Perhaps the API changed, but for me it was g.figure.set_figwidth instead of g.fig.set_figwidth. I'm using matplotlib version 3.1.0 and seaborn 0.9.0
    – NateW
    Jan 23, 2020 at 19:54
  • works with seaborn version 0.11.1 - the other solutions on this page didn't work
    – joshi123
    Feb 23, 2021 at 13:51
32

This shall also work.

from matplotlib import pyplot as plt
import seaborn as sns    

plt.figure(figsize=(15,16))
sns.countplot(data=yourdata, ...)
29

For my plot (a sns factorplot) the proposed answer didn't works fine.

Thus I use

plt.gcf().set_size_inches(11.7, 8.27)

Just after the plot with seaborn (so no need to pass an ax to seaborn or to change the rc settings).

2
  • 1
    This is the only solution that works for me with a FacetGrid python g = sns.FacetGrid(df.set_index('category'), col="id") pyplot.gcf().set_size_inches(11.7, 8.27) g.map(lambda data, color: data.plot.barh(color=color), "count")
    – Nicolas78
    Aug 16, 2019 at 8:26
  • Same here. It seems like sns.FacetGrid would set a figure size according to a calculated value (set by height and aspect) and changing the figure size directly after seaborn plotting will work. And other fine tuning of the plot can happen after changing the figure size Dec 12, 2019 at 22:47
24

Imports and Data

import seaborn as sns
import matplotlib.pyplot as plt

# load data
df = sns.load_dataset('penguins')

sns.displot

  • The size of a figure-level plot can be adjusted with the height and/or aspect parameters
  • Additionally, the dpi of the figure can be set by accessing the fig object and using .set_dpi()
p = sns.displot(data=df, x='flipper_length_mm', stat='density', height=4, aspect=1.5)
p.fig.set_dpi(100)
  • Without p.fig.set_dpi(100)

enter image description here

  • With p.fig.set_dpi(100)

enter image description here

sns.histplot

  • The size of an axes-level plot can be adjusted with figsize and/or dpi
# create figure and axes
fig, ax = plt.subplots(figsize=(6, 5), dpi=100)

# plot to the existing fig, by using ax=ax
p = sns.histplot(data=df, x='flipper_length_mm', stat='density', ax=ax)
  • Without dpi=100

enter image description here

  • With dpi=100

enter image description here

0
15
# Sets the figure size temporarily but has to be set again the next plot
plt.figure(figsize=(18,18))

sns.barplot(x=housing.ocean_proximity, y=housing.median_house_value)
plt.show()

An 18x18 plot of my graph

1
  • plt.figure(figsize=(X,Y)) does nothing, at least with the Jupyter extension in VS Code and seaborn 0.12.2
    – sharchaea
    Jun 6, 2023 at 3:19
10

Some tried out ways:

import seaborn as sns
import matplotlib.pyplot as plt
fig, ax = plt.subplots(figsize=[15,7])
sns.boxplot(x="feature1", y="feature2",data=df, ax=ax) # where df would be your dataframe

or

import seaborn as sns
import matplotlib.pyplot as plt
plt.figure(figsize=[15,7])
sns.boxplot(x="feature1", y="feature2",data=df) # where df would be your dataframe
9

The top answers by Paul H and J. Li do not work for all types of seaborn figures. For the FacetGrid type (for instance sns.lmplot()), use the size and aspect parameter.

Size changes both the height and width, maintaining the aspect ratio.

Aspect only changes the width, keeping the height constant.

You can always get your desired size by playing with these two parameters.

Credit: https://stackoverflow.com/a/28765059/3901029

0

Change Axes-level plot size

Seaborn has plotter functions that return Axes objects. The size of those plots can be changed globally using the set() or set_theme() functions (as given in niraj's answer).

import seaborn as sns
df = sns.load_dataset("tips")

sns.set_theme(rc={'figure.figsize': (8.27, 11.7)})
ax = sns.regplot(df, x='total_bill', y='tip')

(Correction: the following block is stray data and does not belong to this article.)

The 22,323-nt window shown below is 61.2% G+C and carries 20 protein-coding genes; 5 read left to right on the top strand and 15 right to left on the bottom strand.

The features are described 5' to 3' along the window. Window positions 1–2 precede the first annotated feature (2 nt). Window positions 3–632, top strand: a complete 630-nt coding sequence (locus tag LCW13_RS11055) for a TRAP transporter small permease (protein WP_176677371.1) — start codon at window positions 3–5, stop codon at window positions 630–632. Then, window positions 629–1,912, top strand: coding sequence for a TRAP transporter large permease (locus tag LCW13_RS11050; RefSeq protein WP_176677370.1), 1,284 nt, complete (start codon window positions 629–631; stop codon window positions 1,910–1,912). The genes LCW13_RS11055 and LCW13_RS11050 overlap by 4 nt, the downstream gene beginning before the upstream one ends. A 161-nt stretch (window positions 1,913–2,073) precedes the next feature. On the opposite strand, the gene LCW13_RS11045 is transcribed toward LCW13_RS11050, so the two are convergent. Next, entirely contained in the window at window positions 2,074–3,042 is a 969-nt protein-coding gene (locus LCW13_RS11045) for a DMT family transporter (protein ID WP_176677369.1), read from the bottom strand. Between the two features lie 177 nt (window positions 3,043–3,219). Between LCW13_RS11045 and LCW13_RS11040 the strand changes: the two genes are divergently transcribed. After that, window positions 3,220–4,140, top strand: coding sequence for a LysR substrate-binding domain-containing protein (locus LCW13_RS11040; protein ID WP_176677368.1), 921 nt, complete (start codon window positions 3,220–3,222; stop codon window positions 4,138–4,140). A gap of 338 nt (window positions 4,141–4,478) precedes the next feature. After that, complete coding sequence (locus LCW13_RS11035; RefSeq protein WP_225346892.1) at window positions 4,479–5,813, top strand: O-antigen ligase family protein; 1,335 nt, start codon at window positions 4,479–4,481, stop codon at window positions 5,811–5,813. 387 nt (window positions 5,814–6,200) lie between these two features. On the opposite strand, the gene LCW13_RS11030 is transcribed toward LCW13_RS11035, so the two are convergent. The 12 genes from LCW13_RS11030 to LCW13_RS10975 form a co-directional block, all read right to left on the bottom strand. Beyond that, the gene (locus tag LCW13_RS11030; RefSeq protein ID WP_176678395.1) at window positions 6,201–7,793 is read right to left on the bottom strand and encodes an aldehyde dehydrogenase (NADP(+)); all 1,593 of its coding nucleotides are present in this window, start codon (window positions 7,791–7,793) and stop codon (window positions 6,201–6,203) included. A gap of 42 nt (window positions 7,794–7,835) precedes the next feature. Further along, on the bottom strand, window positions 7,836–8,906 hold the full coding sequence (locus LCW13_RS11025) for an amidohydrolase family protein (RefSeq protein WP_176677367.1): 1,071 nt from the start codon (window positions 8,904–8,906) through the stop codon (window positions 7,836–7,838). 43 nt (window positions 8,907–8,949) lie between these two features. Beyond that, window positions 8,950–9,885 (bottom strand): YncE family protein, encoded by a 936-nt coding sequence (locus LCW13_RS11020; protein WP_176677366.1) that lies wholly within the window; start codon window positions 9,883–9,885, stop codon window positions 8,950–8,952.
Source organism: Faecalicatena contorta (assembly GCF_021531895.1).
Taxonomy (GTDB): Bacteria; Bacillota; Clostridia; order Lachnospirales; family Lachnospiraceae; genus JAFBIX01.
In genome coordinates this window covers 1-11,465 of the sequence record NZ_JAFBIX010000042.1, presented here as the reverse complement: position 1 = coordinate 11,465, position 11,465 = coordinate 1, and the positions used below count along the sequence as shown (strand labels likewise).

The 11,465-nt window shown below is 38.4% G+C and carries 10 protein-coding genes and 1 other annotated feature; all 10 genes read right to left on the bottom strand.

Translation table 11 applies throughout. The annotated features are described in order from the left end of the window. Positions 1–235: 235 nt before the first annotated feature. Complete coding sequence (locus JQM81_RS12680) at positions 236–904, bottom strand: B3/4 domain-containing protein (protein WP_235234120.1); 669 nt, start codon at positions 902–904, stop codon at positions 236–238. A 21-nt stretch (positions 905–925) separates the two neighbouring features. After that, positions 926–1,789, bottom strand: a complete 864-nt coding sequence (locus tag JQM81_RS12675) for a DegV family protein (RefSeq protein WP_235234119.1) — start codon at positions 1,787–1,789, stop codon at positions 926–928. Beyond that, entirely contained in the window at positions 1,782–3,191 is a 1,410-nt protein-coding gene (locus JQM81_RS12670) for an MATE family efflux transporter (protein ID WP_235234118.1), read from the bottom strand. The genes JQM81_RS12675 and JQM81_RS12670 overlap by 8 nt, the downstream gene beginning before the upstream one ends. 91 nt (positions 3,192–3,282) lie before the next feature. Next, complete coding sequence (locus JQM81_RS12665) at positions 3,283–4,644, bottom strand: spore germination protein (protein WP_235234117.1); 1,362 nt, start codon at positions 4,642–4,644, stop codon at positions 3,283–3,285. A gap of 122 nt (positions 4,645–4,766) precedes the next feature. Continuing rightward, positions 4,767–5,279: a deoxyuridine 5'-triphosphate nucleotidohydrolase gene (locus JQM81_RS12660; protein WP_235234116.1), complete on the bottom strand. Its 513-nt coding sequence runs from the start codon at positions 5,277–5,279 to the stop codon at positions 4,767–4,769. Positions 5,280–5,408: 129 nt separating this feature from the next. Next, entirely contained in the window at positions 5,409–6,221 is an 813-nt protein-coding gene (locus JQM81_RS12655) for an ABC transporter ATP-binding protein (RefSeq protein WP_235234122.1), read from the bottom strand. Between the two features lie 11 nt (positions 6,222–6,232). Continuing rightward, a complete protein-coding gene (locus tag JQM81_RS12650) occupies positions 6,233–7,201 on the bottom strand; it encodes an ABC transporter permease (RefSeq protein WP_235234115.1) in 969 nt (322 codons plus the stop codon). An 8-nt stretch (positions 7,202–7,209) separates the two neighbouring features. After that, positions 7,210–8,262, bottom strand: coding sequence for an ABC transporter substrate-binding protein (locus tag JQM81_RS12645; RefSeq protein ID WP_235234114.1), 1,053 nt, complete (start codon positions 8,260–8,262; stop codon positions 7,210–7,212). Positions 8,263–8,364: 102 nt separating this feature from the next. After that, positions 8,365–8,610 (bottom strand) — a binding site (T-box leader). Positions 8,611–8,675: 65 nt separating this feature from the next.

The size of these plots can also be changed by changing the size of the underlying matplotlib figure that contains this Axes using set_size_inches(). Note that dmainz's answer's answer does a similar thing but it works by setting the width and height separately; this method sets them both in one function call. This is especially useful if your seaborn plot is created somewhere else and you want to change its size to whatever you want in inches.

ax = sns.regplot(df, x='total_bill', y='tip')     # the default figsize is 6.4"x4.8"
ax.figure.set_size_inches(8.27, 11.7)             # now it becomes 8.27"x11.7"

If your seaborn plot is generated by the function that doesn't return a value, then you can still change it by accessing the current figure object using plt.gcf(). For example:

import matplotlib.pyplot as plt

sns.regplot(df, x='total_bill', y='tip')
plt.gcf().set_size_inches(8.27, 11.7)

Note that set() or set_theme() changes the figure size globally which may not be desirable if you only want to set a specific size of a single figure and use the default settings for others. In that case, you can use a context manager to change the figsize of a single figure.

with plt.rc_context(rc={'figure.figsize': (8.27, 11.7)}):
    sns.regplot(df, x='total_bill', y='tip')

Change figure / FacetGrid size

Similar to above where the underlying matplotlib figure size was changed, the same can be done for FacetGrid objects as well. A demo goes as follows:

g = sns.lmplot(data=df, x='total_bill', y='tip')  # the default figsize is 5"x5"
g.fig.set_size_inches(8.27, 11.7)                 # now it becomes 8.27"x11.7"

Note that if your seaborn figure is generated by the function that doesn't return a value, then you can still change it by accessing the current figure object using plt.gcf():

sns.lmplot(data=df, x='total_bill', y='tip')
plt.gcf().set_size_inches(8.27, 11.7)
2
  • The proposed method seems to be the same as stackoverflow.com/a/53725768/7758804 and stackoverflow.com/a/31597200/7758804 Nov 11, 2023 at 6:18
  • @TrentonMcKinney fair enough, especially the first one seems to use this method the way I intended to use here. I probably should remove the part in my answer that has the same code (or at least add link to that answer). Tbf, I hadn’t seen these answers before I posted mine (that’s my fault) but I still feel my answer better explains the different ways it could be useful. Also, I show different ways to access the figure in order to set its size (as well as the context manager) which could be useful in this context.
    – cottontail
    Nov 11, 2023 at 7:06